The Hopeful Broken

Column Post by Laura Hyers

Hope is a hard thing for me. I’ve struggled with anxiety my whole life, and since I graduated high school depression has with some frequency come to wrap its dark fingers around my whole life.

I married my best friend last July, and the first year of marriage has been an adventure, for lack of a better term. Loss and change and struggle and discord have found their way into our home more times than I would like to admit, and who knows how many times I’ve shouted at Caleb that I’m tired of churchy answers about hope and holding on and trusting that God would provide he didn’t have a job, or when my mom was diagnosed with breast cancer, or when we didn’t know where our rent money would come from.

When my temper subsided, I was always sheepishly apologizing for losing my cool and lashing out at him, and he was always forgiving me without a second thought, but it’s been difficult for him to understand my rage against his optimism.

I see myself as a realist, looking at things as objectively and honestly as I can, and sometimes that isn’t beneficial. It’s not that I myself don’t know all the answers they taught in Sunday school; it’s just that those answers rarely soothe the aches of a heart lost in the turbulence of the everyday. I see more and more why non-Christians struggle with the cliché statements that seem to come straight from some non-existent book titled How to Impress People with Your Christianese.

There are well-intentioned people who love me, telling me that God has a plan, that it will be made clear to me sooner or later. And I smile and nod and truly try to believe those words. I myself say these same things to those around me with complete conviction, knowing fully that God will see to it!

But I can’t believe them for myself, can’t see how God will attend to the problems in my life. Perspective can make or break a person, and I view the world through the eyes of a woman raised to be independent, to blaze a trail and go after what I want and make things happen.

But what happens when I don’t know what I want, when I feel paralyzed by options? What about when my prayers seem to be left unanswered? This is where God is so often setting me straight, turning my stubborn face and self-sufficient heart to Him and reminding me that He is aware of my struggles and worries because they are a part of Him working in my life, shaping me into the person He has always wanted me to be.

With this in mind, sometimes the answers to the questions posed by my hurting heart aren’t easy or pretty; sometimes they are messy and sometimes they aren’t really answers at all, but instead just enough hope to make it through a situation, to hold on and trust in the face of a chance to do just the opposite.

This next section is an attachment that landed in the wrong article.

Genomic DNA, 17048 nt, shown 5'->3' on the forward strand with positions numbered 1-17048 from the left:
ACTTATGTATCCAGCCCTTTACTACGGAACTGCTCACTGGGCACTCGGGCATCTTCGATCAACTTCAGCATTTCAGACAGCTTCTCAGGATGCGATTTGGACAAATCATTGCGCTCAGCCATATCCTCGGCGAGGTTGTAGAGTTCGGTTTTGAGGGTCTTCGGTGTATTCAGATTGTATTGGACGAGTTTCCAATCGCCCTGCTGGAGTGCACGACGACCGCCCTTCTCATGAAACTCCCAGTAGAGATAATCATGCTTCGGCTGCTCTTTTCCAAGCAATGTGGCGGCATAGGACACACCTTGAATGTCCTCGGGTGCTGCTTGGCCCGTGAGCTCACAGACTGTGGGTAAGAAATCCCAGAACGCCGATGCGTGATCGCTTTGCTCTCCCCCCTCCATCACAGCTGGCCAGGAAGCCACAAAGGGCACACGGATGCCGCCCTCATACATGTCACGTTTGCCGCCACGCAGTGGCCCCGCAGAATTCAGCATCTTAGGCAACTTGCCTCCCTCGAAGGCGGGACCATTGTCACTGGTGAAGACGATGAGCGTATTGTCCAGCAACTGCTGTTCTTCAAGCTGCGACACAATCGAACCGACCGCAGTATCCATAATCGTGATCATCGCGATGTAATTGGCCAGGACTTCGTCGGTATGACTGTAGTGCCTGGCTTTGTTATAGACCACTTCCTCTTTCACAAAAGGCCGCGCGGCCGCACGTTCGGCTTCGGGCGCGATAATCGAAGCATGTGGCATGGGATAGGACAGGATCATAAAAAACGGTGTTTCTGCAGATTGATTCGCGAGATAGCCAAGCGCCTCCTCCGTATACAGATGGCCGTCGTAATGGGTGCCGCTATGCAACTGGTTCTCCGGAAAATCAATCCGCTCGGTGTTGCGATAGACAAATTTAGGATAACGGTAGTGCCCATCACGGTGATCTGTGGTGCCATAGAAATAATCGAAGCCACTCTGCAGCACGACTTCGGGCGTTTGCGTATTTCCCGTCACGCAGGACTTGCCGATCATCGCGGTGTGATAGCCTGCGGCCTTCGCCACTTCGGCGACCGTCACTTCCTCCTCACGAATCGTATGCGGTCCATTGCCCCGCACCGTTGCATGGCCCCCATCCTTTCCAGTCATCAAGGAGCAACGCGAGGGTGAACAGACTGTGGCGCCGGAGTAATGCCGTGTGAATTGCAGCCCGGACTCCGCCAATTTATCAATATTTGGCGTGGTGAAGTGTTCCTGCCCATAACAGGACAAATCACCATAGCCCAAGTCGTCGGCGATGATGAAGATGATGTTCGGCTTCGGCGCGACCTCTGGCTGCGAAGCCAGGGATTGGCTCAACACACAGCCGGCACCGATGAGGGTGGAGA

A few Sundays ago my pastor was giving a sermon about how the resurrection of Jesus changes everything for those who follow Christ, should we choose to really believe it. Even in the midst of my frustrations and hopelessness, God laid something huge on my heart, and I couldn’t get the words down quickly enough:

He will be who He says He is.
He will finish what He started.
He will bind up my brokenness.
He will bring unity to fractured community.
He will bring hope where there has only been despair.

These are the promises He has given us, friend. These are the words we can hold onto, words that neither deny our human condition nor pretend we have it all together, but words that instead assure us that we are all hurting, and that our God is who He says He is.

And He is all the hope we need.

 

Laura Hyers is a Tampa native, writer, and the newly wed wife of musician Caleb. She recently graduated from the University of South Florida with a bachelor’s degree in psychology with a concentration in literature and is currently teaching preschool. When not chasing a class of two-year-olds, Laura is writing and fighting fierce bouts of wanderlust. She loves music, reading, being near the ocean, and dreaming big over huge cups of coffee with her best friend Lakin. Laura blogs at http://littlebirdmarie.blogspot.com.

Read more encouraging stories from brave-hearted women here. Be sure to grab your free copy of inspirational quotes and writing prompts while you’re there. (Look over on the right hand side!)

15 thoughts on “The Hopeful Broken

  1. This post resonated with me, I know what you are saying because I’ve been there for 2 years now, after over 20 years in full-time ministry. The churchy talk sounds hollow and it makes me regret all the empty encouragement I handed out as a pastors wife.
    But God is still who he is, as you said…..and thank God for that! Ha!

    • My husband and I have been co-leading a house church since June of last year, and its hard to avoid the churchy talk! Its as if there are only so many ways to be encouraging and remind people to hope, I hear things coming out of my mouth that I mean and believe in but that must sound hollow to the person on the receiving end. I am so thankful that God can use us all in spite of ourselves to bring wholeness to those we get to do community with!

  2. When all we have left to hang onto is a thread, God can use that thread to weave a beautiful tapestry. I will keep your pastor’s words close to my heart!
    He will be who He says He is.
    He will finish what He started.
    He will bind up my brokenness.
    He will bring unity to fractured community.
    He will bring hope where there has only been despair.

    • Sally, your words are a beautiful reminder of how God can make something beautiful when all I seem to be capable of is making a mess of things. He will finish what He started, and He will make our threads shine glorious in community with those around us!